urday, weary of his dependence upon compara
tive strangers, he had gone off, and for two or
three days was not seen or heard of. On Tuesday
Emile met him on the wharf gathering drift wood.
He was hui gry and co'd, he said, so Emile ran t
home and got his mother, herself working hard to
keep the wolf from the door, to bake some little
loaves of bread for his hungry companion. Car
rying the first one baked of these, Emile harried
back to the river side, and saw the object of his a
charity on a coal barge, from which a plank was
laid to the wharf. He hastened to cross this with
the bread in his hand, but, alas ! fell in the river,
and his body, in spite of a prolonged search, has
not been recovered. All honor to the memory of s
this nob'e led who, In his desire to relieve the dis.
trees of a cmrade, met so sad a fate.
It was rather diffiult to find partnera at the
Cpera House ball on Wednesday night. Many
were the appointments made to meet at the stairs
or some other trysting place, but in the majority
of instances the crowd was so great that the ap.
pointment was, per force, left unkept. If a
gentleman ever left a lady it was only through a
special grace of fortune that he saw her again t
sooner than hall an h ur. t
Yester.'ay Hon. Isabelle, a colored legislator
introduced into "de Gineral 'Smbly" a bill "to
enforce the observance of the holy Sabbath." It
may pass the Legislature, but we imagine that the
members are not much in the Sabbath observance
line just now. A bill ameliorating the penalties t
imposed upon pickpockets and other larger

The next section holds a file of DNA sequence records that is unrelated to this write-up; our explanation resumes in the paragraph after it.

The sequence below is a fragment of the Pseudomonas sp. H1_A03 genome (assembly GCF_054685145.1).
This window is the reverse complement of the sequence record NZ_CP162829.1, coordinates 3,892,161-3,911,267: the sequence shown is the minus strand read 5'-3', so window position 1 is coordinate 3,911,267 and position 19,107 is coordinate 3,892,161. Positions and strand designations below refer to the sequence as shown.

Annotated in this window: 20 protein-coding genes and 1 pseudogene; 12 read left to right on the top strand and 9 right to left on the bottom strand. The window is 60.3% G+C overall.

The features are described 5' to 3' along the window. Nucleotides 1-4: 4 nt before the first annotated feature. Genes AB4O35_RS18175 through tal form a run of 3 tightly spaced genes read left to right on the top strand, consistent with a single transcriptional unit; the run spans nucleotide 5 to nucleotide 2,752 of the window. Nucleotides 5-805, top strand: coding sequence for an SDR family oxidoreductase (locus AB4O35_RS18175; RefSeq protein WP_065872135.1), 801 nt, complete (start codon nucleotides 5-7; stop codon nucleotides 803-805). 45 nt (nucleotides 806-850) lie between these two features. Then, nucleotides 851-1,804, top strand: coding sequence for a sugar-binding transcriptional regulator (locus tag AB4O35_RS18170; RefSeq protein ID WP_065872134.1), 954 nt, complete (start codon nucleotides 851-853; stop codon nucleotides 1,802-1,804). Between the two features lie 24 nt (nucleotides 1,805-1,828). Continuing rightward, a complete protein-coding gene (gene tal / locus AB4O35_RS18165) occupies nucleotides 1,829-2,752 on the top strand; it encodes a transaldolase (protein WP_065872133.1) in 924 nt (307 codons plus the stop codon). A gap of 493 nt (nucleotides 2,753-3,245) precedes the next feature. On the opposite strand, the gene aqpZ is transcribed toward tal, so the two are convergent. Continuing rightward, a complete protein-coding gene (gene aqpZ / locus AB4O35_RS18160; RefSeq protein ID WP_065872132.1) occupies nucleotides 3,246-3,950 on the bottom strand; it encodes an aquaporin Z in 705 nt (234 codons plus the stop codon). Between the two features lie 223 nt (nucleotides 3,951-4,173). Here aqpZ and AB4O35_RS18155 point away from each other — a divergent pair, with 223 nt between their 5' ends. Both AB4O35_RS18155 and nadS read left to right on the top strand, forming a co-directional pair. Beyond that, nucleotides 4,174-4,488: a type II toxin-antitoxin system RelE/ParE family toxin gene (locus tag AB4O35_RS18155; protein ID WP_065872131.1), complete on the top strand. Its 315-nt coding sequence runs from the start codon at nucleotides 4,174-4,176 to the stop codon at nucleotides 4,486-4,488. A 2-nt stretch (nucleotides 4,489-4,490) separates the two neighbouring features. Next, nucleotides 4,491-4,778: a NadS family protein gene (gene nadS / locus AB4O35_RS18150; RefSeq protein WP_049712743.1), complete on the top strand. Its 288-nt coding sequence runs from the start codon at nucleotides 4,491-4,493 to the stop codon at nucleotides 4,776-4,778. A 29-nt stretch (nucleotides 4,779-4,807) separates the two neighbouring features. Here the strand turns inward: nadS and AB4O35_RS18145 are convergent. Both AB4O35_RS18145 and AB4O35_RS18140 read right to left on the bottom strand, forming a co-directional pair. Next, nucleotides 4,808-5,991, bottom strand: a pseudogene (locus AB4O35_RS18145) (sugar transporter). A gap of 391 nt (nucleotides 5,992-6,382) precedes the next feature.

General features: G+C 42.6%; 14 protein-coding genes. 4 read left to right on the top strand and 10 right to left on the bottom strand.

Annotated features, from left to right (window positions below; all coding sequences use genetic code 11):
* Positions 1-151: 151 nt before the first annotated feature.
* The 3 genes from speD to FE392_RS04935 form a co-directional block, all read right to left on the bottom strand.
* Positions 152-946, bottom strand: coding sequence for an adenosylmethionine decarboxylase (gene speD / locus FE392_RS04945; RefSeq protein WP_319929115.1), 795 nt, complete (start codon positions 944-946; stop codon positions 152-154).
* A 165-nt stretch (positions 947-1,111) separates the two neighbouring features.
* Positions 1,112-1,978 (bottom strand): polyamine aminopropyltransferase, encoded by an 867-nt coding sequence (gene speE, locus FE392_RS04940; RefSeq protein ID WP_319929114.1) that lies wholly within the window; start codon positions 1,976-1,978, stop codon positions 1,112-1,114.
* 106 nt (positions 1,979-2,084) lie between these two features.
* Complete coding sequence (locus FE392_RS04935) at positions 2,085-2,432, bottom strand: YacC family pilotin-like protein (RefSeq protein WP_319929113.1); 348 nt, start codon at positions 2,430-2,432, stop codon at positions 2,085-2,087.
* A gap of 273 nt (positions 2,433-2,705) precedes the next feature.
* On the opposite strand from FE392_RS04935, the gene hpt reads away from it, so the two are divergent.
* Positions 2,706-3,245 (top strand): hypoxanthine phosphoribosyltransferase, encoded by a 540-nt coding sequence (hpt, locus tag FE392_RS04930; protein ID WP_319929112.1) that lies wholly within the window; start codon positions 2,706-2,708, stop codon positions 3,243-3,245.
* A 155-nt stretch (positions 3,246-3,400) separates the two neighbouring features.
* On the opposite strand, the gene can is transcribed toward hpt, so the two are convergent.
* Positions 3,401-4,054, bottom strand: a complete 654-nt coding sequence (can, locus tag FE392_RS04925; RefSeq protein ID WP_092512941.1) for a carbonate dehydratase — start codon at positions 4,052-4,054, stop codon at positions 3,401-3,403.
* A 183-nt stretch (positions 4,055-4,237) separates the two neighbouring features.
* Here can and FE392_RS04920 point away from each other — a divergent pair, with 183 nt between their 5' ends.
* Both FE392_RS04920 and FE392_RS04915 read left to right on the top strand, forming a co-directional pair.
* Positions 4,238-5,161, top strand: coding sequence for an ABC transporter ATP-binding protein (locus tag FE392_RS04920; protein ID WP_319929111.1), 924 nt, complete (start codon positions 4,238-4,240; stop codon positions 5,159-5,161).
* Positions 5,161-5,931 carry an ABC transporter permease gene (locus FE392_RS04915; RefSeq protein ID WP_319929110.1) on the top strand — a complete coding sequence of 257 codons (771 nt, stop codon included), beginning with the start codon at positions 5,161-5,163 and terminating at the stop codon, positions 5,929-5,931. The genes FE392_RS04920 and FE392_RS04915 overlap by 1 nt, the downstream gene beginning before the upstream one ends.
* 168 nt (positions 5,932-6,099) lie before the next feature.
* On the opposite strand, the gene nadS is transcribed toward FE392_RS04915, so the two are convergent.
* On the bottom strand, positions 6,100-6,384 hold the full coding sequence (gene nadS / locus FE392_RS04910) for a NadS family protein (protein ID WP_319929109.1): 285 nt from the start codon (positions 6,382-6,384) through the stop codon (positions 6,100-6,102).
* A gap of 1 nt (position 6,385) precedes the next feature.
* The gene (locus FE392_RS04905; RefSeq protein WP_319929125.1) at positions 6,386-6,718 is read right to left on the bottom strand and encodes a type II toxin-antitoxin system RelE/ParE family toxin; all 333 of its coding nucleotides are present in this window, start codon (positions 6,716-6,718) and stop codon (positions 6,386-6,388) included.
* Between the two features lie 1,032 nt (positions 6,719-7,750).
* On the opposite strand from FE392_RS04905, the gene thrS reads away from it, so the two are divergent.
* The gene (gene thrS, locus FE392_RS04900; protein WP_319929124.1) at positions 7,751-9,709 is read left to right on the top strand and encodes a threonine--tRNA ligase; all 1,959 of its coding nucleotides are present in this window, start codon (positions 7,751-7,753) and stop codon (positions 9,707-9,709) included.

thieves would be much more to their taste and
color-much more to their wants. t
An elephant was raffled off at the St. Anna fair
last night. Unlike the historical personage who
won an elephant in Boston some time ago, and c
who was much bothered by the question, "What
will I do with it ? " the winner of this elephant
appeared to be well satisfied with the bargain.
Governtrent freightis all shipped, under late
orders, via lrebham to Austio. General Porter,
chief quartermaster, has appointed Capt. Jules A.
Iandall, receiver at Brenham. Mr. John A. Wal
len is general transportation agent.
The Indiancla Bulletin of the ;8th says the
railroad now boiidlng from that pont Is being
pobushed forward with great dispatch. That paper
tatks, that " with the completion of this road,
property in Western Texas will become immense
ly valuable. and city property in uIndianola will be
ii demand at fabulous prices."
In Sjegu:, G(. F. Woodward was killed by his
s n in-law. L. P. Spain. He was unarmed and
sbot five tines with a six shooter and killed in-.
stantly. The Journal says it was a family affair.
The farmers on the Guadaloope are highly
elated with the prospect for good,cropv. Ihe
Joninal says they never fail to make abundant
crops ftera wet season like the present. sev.
eral families from Virginia and other tsttes have
recently arrived and Intend making Ouedaloupe
Stheir future homes.
The Navasota Ranger of the 2Rth nit., gives the
followlig account of an assault with intent to kill
Parson Laniaster: " I.at Siturday, while on the
strse',, we were roffianly apd cowardly attacked
tby a man (not a citizen of this county) who, with
p'?uol in band. threatened to put a bhile through
us, ard had at not been for some friends saanding
near by, he would perhaps have executed his
n ourderois threat. Nlotwithstanding we might
have been justfled in shooting him down, we dild
Snot molest him in word or deed. It is true we
Swere armed, not through choice, but in self do
fense, as we had received an anonymous letter
t 'he best crop of cotton raised in Collih last
Syear. s, far as we have heard, is that raised by
SJimes Nalor. near Farmeri~a!e. If we hvcv
been correct!y irformed, he ga'hered eight 5010
Ilvt. ,ales, alter bteing tclled for ginning, front
sa yen acres. ihe next best is that of I.. W.
SOgleiby at Piano, who gathered 2.5 bales from 27
I a~cees.- [McKinaey Messenger. Jan. 2:1.
Ji res Alexander, a well known cattle dealer,
has !eft Troy. New York. for Corpus Chris., Texaas.
wI.ere be it to engase extensively in the slaughter
of cattle. Mr. A. brings wlth him the apparatu~